Business

After tweaking its app, Uber makes a surprise return to Colombia

Users now go into contracts in which they are not only paying for the drivers' service but also "renting" the cars

Photo: Shutterstock
  • A small adaptation in the app may let the company avoid the suspension order from Colombia’s Superintendency for Industry and Commerce;
  • Users were enthusiastic by the app’s comeback, but taxi drivers alleging unfair competition called for a strike on March 16 

Uber resumed operations in Colombia saying it had found “alternatives” to work legally in the country. The comeback was a surprise to many in the country, since the app had suspended its services there a mere three weeks earlier.

Uber said that from now on its app will allow users in Colombia enter contracts with drivers in which they are “renting” the vehicles along with the drivers’ services. The slight adaptation may avoid the effective enforcement of an “immediate” suspension order of Colombia’s Superintendency for Industry and Commerce, but doesn’t change the fact that no taxi app is legal in the country as Congress has yet to pass regulatory legislation.

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Several Colombian taxi associations announced they will go on strike on March 16. Taxi drivers, especially in the capital Bogota, say the ride-hailing app competes unfairly against them and evades taxes. According to Colombia Reports, though, users were enthusiastic about the company’s decision to return.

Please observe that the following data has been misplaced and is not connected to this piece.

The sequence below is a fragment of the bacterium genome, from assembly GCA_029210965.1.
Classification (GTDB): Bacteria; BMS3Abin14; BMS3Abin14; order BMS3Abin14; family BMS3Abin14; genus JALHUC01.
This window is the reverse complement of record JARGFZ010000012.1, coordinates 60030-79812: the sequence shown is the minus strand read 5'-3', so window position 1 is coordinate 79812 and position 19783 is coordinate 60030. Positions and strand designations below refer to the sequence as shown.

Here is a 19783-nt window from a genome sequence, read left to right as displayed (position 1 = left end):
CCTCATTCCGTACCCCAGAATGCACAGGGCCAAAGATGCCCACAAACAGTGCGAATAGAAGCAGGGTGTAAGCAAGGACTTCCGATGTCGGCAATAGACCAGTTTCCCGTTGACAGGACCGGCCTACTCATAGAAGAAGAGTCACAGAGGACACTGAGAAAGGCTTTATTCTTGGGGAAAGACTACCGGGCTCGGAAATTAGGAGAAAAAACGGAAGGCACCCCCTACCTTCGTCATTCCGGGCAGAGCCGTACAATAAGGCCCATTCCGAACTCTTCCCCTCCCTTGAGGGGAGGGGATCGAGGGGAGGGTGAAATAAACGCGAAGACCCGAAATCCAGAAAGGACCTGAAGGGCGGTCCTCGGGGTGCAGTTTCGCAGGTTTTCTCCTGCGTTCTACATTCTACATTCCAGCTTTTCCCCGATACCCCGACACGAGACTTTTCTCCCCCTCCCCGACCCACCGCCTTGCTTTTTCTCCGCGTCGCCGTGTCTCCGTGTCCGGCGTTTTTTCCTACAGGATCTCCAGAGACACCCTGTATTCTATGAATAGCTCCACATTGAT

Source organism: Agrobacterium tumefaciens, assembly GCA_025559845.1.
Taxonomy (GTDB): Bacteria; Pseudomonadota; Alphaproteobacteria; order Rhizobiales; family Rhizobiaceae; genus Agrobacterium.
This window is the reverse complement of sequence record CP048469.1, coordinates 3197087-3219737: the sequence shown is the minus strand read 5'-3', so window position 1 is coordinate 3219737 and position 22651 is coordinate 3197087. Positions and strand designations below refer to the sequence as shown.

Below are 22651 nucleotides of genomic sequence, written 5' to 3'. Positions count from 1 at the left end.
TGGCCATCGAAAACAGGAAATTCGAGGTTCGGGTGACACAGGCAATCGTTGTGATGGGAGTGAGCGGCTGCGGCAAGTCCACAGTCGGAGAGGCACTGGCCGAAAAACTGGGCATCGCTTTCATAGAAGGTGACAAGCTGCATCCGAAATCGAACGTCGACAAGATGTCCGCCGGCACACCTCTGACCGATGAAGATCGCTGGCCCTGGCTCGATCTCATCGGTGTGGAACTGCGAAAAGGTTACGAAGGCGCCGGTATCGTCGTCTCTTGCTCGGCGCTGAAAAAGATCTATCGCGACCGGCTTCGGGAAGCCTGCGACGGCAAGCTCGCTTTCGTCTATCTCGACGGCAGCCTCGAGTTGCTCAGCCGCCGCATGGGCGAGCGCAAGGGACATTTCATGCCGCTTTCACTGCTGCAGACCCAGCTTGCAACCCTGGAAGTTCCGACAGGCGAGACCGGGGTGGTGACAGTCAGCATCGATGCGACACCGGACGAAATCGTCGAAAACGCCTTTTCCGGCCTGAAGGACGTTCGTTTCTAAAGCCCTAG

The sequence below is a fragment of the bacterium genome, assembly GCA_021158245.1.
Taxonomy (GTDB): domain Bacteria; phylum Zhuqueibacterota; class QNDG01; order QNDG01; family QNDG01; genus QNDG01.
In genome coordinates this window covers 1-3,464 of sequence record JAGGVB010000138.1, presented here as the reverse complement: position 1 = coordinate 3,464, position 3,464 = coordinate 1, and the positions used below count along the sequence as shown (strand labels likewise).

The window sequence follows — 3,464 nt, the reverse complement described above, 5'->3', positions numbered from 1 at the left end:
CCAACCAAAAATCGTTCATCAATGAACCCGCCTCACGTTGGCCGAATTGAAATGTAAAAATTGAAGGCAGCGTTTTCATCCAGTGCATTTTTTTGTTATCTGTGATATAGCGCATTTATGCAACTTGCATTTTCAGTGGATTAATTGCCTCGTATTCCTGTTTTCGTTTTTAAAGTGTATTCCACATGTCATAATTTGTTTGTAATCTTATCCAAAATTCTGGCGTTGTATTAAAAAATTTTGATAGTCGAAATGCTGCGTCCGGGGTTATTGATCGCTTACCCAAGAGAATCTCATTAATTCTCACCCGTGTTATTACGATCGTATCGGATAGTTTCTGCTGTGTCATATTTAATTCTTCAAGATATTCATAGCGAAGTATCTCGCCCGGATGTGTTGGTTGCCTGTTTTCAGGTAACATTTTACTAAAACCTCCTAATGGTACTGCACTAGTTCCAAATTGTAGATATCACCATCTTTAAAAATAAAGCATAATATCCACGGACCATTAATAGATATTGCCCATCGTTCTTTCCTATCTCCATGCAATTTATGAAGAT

A spokeswoman for the company told the Associated Press the app is looking for ways to add taxi drivers to its Colombia platform. “We want to offer a diversity of services that will allow traditional, and new alternatives (for transport) to coexist,” read a statement from Uber.

Suspension order

In December, the superintendency had ordered Uber to shut down, following a lawsuit from a taxi company. The agency said Uber was providing transport in an “unregulated” fashion, and was diverting customers away from taxis that pay licensing fees.

Users now enter contracts and “rent” cars when using Uber in Colombia

Uber complied with the ruling but argued that it was discriminatory as it only told the company to cease operations, and did not address other apps that also operate in Colombia, including Cabify, Didi and Beat.

Welcome and unwelcome

Just as in other parts of the world, across Latin America Uber has faced different kinds of reception from authorities. While Mexico has regulated Uber and other apps, which now must pay state taxes, the Brazilian Supreme Court recently ruled its drivers are not employees but independent contractors who need not be paid social security.